The Government of the United States are considering imposing a visa restriction on persons found guilty in the shooting of unarmed #ENDSARS protesters at the Lekki Toll Gate in Lagos on Tuesday 20 October, 2020.
This is following the judicial panel set up by the Governor Babajide Sanwo-Olu of Lagos to probe the killings at Lekki starting on Monday.
The governor said, “For clarity, it is imperative to explain that no sitting governor controls the rules of engagement of the military. I have, nonetheless, ordered an investigation into the rules of engagement adopted by men of the Nigerian Army that were deployed to the Lekki tollgate last night.”
Although controversy has trailed the casualty figure, international human right organisation like Amnesty International have placed a figure on the numbers of death at 12.
According to an email sent to journalists by the United State Embassy in Nigeria, it read: “We stand by Secretary Pompeo’s statement of October 8, 2020: Adherence to these democratic norms and to the rule of law allows all citizens to engage in political dialogue and support their choice of candidates, parties, and platforms.
“We will watch closely the actions of individuals who interfere in the democratic process and will not hesitate to consider consequences – including visa restrictions.”
Earlier, senior officials of the United States Government on Thursday met with Vice-President Yemi Osinbajo and expressed displeasure over the shootings.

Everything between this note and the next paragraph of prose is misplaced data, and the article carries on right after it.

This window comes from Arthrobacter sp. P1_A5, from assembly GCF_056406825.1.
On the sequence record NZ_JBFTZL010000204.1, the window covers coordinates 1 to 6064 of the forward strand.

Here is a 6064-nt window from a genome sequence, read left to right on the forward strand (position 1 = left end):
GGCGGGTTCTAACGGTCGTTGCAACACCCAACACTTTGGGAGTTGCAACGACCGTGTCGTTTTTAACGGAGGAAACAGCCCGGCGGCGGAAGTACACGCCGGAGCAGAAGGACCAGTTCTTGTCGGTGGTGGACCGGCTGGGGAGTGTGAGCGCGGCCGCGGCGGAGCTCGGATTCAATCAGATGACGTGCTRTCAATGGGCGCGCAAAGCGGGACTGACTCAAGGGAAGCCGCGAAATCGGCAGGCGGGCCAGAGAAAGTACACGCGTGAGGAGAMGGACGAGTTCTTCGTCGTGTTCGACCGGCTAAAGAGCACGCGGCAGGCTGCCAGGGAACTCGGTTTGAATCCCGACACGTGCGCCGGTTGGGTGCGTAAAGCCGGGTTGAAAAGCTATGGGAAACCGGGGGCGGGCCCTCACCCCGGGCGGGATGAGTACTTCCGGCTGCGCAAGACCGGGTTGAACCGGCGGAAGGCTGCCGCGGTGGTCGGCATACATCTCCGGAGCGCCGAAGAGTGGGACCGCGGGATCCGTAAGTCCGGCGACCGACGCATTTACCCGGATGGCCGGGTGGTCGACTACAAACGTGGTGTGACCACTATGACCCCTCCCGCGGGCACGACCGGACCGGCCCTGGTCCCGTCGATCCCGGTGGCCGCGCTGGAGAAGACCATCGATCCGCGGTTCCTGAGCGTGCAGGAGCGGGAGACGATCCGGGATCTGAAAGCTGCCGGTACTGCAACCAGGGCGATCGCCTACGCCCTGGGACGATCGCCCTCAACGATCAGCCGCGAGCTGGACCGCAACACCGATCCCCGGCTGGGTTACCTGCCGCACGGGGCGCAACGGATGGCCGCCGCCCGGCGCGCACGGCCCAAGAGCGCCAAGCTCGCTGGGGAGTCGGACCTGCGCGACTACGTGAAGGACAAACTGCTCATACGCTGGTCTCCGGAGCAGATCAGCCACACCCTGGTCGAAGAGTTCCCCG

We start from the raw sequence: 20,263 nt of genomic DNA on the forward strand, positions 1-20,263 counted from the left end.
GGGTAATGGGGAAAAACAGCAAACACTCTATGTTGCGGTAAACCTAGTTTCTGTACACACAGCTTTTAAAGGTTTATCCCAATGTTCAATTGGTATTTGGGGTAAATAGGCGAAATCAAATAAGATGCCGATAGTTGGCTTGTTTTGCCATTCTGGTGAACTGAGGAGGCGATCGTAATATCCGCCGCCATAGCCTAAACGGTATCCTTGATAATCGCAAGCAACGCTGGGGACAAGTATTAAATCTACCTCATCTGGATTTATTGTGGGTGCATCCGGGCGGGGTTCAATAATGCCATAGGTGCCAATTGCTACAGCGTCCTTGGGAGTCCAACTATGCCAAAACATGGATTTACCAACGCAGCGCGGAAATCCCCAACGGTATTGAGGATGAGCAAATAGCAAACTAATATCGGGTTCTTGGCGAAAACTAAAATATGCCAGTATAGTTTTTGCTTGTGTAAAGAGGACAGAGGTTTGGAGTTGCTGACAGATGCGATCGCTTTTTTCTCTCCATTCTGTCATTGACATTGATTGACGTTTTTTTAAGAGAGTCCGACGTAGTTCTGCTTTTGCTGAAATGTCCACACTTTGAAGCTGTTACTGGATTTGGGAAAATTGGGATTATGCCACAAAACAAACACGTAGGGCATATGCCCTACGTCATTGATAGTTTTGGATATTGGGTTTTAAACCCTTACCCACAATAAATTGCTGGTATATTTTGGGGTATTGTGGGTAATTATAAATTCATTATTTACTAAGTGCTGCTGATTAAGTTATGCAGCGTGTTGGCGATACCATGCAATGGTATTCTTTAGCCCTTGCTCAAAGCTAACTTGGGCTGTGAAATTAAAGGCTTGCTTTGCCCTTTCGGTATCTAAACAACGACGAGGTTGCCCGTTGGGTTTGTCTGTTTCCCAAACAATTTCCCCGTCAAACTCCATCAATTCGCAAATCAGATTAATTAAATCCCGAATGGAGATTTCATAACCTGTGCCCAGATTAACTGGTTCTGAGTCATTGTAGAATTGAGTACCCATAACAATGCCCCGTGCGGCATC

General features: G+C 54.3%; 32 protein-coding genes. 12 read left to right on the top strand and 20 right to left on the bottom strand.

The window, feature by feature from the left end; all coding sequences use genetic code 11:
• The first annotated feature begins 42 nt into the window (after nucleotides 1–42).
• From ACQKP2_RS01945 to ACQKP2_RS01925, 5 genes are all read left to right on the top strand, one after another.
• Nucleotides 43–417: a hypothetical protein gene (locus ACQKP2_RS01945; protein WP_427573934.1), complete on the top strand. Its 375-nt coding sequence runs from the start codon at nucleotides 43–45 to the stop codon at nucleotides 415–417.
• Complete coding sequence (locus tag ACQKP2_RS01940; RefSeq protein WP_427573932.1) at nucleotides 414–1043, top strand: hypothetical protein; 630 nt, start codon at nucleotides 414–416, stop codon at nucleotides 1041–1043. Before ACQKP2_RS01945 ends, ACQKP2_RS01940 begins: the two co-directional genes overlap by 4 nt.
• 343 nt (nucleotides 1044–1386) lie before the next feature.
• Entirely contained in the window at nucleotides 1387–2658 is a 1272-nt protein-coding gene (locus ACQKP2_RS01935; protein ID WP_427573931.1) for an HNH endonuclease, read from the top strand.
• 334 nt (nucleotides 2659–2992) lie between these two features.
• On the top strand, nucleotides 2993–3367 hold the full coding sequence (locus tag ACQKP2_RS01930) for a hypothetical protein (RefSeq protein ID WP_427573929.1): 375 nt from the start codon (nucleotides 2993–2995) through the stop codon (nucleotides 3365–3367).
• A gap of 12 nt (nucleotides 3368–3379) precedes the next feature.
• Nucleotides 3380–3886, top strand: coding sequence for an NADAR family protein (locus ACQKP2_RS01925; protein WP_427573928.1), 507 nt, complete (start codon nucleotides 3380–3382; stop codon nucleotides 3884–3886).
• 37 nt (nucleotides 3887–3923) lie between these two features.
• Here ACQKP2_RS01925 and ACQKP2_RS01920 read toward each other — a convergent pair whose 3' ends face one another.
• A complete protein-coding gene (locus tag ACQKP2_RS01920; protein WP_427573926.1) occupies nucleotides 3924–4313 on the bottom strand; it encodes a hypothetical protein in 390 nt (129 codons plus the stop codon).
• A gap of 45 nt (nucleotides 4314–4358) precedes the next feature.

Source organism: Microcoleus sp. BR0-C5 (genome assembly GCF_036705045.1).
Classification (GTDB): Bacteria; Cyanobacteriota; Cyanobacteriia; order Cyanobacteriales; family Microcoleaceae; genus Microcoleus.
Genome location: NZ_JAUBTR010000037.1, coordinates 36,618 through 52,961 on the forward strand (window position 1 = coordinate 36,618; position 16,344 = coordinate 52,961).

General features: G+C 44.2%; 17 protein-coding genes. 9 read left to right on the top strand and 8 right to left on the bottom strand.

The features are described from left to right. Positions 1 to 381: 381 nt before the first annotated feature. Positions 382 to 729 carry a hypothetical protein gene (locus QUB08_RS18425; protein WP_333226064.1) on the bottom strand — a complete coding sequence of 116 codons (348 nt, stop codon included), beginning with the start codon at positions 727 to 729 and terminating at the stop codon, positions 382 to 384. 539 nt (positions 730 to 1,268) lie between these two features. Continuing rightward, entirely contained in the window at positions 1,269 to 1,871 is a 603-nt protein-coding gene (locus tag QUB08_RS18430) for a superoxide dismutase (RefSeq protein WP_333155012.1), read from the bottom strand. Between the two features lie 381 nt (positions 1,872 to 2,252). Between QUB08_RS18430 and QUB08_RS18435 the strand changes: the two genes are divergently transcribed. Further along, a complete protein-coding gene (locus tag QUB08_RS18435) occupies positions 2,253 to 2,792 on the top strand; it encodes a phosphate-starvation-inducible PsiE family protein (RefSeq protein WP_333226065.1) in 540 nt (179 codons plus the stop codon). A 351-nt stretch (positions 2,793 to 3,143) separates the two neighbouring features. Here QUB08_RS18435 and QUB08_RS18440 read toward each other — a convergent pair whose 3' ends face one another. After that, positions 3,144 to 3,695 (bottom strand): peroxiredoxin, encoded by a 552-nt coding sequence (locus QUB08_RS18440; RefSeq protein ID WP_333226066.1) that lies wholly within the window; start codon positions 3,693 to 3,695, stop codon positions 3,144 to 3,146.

Although the Nigerian Army had denied deploying soldiers to the scene, the US officials demanded that the soldiers behind the shootings be brought to justice.
The spokesperson for the State Department, Morgan Ortagus, said in a statement that the officials were led by the Counsellor of the US State Department, Ulrich Brechbühl.
Others at the meeting include Assistant Secretary Robert Destro and Assistant Secretary Denise Natali.
The officials, according to the statement, raised concerns over the ongoing violence in Nigeria as well as human rights violations and human trafficking.
The statement read in part, “Counsellor T. Ulrich Brechbühl met with Nigerian Vice President Yemi Osinbajo today in Abuja, Nigeria as part of a previously scheduled delegation, which included Assistant Secretary Robert Destro and Assistant Secretary Denise Natali, to raise US concerns about ongoing violence in Nigeria, human rights, religious freedom, and trafficking in persons, and to hear from senior Nigerian government officials how they are addressing those issues.
“The counsellor expressed the US condemnation of the use of excessive force by military forces that fired on unarmed demonstrators in Lagos. He expressed condolences to the victims of these shootings and urged the government of Nigeria to abide by its commitment to hold those responsible accountable under the law.”
According to the statement, Osinbajo as well as the counsellor noted that the right to peaceful assembly and freedom of expression are essential human rights and core democratic principles.
“Counsellor Brechbühl and Vice-President Osinbajo emphasised the importance of US and Nigerian collaboration on common goals of improving security cooperation and strengthening economic partnership to foster mutual prosperity,” the statement read.
The Nigerian Army had on Wednesday denied that soldiers were at the toll plaza despite eyewitnesses’ accounts and video evidence showing soldiers shooting.
International Criminal Court Prosecutor, Fatou Bensouda, had also acknowledged receipts of complaints over the incident.
She tweeted, “My office has been closely following the events around the current protests in Nigeria and the reaction of Nigeria’s law enforcement and security agencies.
“Any loss of life or injury is concerning. We have received information alleging crimes and are keeping a close eye on developments, in case violence escalates and any indications arise on that Rome Statute crimes may have been committed.”